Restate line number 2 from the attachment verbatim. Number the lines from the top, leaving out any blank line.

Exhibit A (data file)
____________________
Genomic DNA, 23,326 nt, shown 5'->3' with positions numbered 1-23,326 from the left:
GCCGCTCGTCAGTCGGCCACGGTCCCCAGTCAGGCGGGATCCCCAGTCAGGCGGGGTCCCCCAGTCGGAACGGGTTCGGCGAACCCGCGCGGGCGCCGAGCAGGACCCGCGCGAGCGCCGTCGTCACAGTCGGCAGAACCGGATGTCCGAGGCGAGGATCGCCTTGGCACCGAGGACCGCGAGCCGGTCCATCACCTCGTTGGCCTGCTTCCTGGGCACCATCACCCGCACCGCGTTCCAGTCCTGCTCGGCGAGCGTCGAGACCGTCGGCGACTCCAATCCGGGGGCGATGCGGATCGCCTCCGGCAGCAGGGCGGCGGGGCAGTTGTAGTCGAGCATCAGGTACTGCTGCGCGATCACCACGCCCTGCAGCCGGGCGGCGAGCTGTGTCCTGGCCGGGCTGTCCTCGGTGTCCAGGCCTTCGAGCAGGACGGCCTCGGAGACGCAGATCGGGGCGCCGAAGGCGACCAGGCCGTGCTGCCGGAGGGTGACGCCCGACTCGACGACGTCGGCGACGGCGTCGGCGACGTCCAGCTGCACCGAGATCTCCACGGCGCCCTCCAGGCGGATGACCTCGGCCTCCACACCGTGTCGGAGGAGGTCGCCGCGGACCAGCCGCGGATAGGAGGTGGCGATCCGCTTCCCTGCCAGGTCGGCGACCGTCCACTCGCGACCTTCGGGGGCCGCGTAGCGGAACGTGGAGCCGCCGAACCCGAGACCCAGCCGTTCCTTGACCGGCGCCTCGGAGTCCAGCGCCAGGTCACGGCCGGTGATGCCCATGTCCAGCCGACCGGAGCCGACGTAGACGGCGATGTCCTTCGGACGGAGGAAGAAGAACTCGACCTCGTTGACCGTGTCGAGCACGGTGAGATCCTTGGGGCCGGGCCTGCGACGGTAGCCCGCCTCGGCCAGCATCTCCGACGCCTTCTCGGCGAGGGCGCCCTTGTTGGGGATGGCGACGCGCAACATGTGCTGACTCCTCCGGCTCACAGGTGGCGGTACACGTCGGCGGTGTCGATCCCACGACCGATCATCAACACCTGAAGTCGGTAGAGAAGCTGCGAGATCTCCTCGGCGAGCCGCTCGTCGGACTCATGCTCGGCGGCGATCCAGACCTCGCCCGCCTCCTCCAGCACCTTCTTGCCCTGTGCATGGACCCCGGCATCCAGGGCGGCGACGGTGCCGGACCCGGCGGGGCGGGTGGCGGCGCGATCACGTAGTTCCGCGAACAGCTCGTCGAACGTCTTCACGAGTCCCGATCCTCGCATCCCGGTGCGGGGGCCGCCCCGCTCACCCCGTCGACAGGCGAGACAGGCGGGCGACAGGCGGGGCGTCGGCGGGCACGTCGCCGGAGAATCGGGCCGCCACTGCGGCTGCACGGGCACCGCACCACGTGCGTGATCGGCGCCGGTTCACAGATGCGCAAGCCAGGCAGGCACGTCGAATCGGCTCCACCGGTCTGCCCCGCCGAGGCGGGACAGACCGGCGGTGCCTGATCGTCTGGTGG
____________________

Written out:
GCCGCTCGTCAGTCGGCCACGGTCCCCAGTCAGGCGGGATCCCCAGTCAGGCGGGGTCCCCCAGTCGGAACGGGTTCGGCGAACCCGCGCGGGCGCCGAGCAGGACCCGCGCGAGCGCCGTCGTCACAGTCGGCAGAACCGGATGTCCGAGGCGAGGATCGCCTTGGCACCGAGGACCGCGAGCCGGTCCATCACCTCGTTGGCCTGCTTCCTGGGCACCATCACCCGCACCGCGTTCCAGTCCTGCTCGGCGAGCGTCGAGACCGTCGGCGACTCCAATCCGGGGGCGATGCGGATCGCCTCCGGCAGCAGGGCGGCGGGGCAGTTGTAGTCGAGCATCAGGTACTGCTGCGCGATCACCACGCCCTGCAGCCGGGCGGCGAGCTGTGTCCTGGCCGGGCTGTCCTCGGTGTCCAGGCCTTCGAGCAGGACGGCCTCGGAGACGCAGATCGGGGCGCCGAAGGCGACCAGGCCGTGCTGCCGGAGGGTGACGCCCGACTCGACGACGTCGGCGACGGCGTCGGCGACGTCCAGCTGCACCGAGATCTCCACGGCGCCCTCCAGGCGGATGACCTCGGCCTCCACACCGTGTCGGAGGAGGTCGCCGCGGACCAGCCGCGGATAGGAGGTGGCGATCCGCTTCCCTGCCAGGTCGGCGACCGTCCACTCGCGACCTTCGGGGGCCGCGTAGCGGAACGTGGAGCCGCCGAACCCGAGACCCAGCCGTTCCTTGACCGGCGCCTCGGAGTCCAGCGCCAGGTCACGGCCGGTGATGCCCATGTCCAGCCGACCGGAGCCGACGTAGACGGCGATGTCCTTCGGACGGAGGAAGAAGAACTCGACCTCGTTGACCGTGTCGAGCACGGTGAGATCCTTGGGGCCGGGCCTGCGACGGTAGCCCGCCTCGGCCAGCATCTCCGACGCCTTCTCGGCGAGGGCGCCCTTGTTGGGGATGGCGACGCGCAACATGTGCTGACTCCTCCGGCTCACAGGTGGCGGTACACGTCGGCGGTGTCGATCCCACGACCGATCATCAACACCTGAAGTCGGTAGAGAAGCTGCGAGATCTCCTCGGCGAGCCGCTCGTCGGACTCATGCTCGGCGGCGATCCAGACCTCGCCCGCCTCCTCCAGCACCTTCTTGCCCTGTGCATGGACCCCGGCATCCAGGGCGGCGACGGTGCCGGACCCGGCGGGGCGGGTGGCGGCGCGATCACGTAGTTCCGCGAACAGCTCGTCGAACGTCTTCACGAGTCCCGATCCTCGCATCCCGGTGCGGGGGCCGCCCCGCTCACCCCGTCGACAGGCGAGACAGGCGGGCGACAGGCGGGGCGTCGGCGGGCACGTCGCCGGAGAATCGGGCCGCCACTGCGGCTGCACGGGCACCGCACCACGTGCGTGATCGGCGCCGGTTCACAGATGCGCAAGCCAGGCAGGCACGTCGAATCGGCTCCACCGGTCTGCCCCGCCGAGGCGGGACAGACCGGCGGTGCCTGATCGTCTGGTGG